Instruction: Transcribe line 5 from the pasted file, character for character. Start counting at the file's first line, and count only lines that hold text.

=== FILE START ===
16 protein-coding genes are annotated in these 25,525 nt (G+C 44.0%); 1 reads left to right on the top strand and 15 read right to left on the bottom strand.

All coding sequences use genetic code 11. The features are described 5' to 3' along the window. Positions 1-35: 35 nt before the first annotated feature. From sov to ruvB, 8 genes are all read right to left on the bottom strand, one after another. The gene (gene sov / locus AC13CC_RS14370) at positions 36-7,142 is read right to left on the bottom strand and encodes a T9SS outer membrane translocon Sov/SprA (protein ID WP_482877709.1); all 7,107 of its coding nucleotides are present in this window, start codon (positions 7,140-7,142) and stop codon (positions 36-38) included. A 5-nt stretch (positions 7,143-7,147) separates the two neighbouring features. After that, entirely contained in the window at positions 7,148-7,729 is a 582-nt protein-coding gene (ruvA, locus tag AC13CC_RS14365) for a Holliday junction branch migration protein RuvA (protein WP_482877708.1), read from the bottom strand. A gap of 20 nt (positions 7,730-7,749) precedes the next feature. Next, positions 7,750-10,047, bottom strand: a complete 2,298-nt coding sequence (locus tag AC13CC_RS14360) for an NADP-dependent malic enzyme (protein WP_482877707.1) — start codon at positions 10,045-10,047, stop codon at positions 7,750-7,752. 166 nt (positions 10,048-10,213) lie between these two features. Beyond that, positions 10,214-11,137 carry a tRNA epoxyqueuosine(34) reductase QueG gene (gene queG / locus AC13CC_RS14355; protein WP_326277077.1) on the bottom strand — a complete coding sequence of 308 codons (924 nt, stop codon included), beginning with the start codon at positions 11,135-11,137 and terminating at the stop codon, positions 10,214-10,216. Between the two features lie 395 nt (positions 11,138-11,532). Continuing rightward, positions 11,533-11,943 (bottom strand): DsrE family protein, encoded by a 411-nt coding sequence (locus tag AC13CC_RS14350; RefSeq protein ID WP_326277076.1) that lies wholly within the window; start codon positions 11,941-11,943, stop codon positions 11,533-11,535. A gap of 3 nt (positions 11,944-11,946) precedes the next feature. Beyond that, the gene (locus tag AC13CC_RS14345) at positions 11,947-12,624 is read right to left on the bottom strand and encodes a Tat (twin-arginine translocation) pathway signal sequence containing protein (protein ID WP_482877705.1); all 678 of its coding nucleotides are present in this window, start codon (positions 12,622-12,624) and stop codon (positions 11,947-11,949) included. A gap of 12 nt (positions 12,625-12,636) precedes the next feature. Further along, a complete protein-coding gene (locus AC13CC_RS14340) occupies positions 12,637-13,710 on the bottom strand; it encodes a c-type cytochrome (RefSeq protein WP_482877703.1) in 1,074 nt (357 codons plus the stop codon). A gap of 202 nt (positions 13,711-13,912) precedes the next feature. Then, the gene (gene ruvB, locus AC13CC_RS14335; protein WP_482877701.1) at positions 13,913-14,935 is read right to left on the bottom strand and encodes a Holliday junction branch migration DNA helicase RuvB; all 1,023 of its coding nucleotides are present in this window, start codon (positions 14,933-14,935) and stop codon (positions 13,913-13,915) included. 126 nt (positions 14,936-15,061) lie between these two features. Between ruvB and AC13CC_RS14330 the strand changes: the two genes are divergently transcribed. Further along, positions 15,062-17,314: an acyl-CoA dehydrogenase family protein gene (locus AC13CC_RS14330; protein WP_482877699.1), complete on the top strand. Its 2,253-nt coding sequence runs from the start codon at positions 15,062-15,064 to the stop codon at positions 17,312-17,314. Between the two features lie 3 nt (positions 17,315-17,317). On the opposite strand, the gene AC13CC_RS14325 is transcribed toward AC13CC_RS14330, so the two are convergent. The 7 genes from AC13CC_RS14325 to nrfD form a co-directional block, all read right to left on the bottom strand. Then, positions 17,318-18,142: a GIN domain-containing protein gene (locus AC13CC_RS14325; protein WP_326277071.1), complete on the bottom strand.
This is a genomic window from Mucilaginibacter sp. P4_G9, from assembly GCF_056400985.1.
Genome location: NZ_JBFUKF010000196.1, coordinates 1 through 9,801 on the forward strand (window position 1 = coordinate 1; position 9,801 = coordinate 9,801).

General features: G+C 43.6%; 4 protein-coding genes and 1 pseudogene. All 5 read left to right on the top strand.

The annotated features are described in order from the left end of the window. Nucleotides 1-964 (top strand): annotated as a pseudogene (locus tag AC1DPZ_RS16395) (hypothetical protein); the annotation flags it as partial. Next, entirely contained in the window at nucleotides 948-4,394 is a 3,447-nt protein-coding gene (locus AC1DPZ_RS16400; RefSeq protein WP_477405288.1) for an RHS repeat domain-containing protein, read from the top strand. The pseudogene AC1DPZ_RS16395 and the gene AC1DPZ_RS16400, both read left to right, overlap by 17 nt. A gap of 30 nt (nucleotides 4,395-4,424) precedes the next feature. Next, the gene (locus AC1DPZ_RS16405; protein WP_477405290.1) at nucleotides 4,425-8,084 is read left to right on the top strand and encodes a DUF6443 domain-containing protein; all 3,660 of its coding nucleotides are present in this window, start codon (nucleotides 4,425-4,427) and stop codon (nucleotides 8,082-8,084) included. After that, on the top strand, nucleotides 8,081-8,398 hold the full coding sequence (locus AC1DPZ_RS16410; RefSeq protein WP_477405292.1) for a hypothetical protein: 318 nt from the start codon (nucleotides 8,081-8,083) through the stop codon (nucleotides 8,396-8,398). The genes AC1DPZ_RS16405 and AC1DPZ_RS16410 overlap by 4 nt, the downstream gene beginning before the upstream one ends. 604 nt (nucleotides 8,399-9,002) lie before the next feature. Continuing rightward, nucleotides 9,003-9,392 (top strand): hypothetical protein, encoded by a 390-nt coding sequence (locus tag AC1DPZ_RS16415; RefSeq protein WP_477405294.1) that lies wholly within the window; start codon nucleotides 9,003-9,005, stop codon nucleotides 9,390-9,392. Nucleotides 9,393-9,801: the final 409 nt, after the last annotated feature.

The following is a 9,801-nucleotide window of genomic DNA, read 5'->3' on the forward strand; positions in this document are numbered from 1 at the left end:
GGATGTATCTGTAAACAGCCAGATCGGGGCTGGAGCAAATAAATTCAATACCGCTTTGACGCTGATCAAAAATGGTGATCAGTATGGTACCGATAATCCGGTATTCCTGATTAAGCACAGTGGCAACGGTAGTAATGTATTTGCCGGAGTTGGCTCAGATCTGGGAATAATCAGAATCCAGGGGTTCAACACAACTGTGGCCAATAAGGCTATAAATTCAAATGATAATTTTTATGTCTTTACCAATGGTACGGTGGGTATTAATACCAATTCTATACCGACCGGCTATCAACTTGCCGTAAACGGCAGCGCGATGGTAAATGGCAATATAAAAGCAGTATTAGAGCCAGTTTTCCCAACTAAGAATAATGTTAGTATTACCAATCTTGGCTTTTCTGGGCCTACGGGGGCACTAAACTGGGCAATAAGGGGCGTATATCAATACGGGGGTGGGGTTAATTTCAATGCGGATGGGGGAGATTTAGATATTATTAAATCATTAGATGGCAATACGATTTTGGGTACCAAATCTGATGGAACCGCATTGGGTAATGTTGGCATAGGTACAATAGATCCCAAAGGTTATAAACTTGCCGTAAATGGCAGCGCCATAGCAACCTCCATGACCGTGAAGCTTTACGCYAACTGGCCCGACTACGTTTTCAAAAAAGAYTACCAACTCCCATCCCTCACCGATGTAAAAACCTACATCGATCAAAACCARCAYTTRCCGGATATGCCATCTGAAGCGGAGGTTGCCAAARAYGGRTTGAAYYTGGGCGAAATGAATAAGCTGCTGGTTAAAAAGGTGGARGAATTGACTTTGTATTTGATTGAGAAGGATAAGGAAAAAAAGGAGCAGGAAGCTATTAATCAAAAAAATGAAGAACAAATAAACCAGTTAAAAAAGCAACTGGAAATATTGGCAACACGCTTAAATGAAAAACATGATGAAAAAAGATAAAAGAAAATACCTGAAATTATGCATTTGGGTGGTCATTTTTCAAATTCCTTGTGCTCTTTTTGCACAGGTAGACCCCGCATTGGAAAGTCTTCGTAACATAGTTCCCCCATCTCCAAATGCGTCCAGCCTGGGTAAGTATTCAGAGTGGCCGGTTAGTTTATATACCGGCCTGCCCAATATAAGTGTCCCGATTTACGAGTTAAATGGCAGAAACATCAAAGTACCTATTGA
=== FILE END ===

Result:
General features: G+C 43.6%; 4 protein-coding genes and 1 pseudogene. All 5 read left to right on the top strand.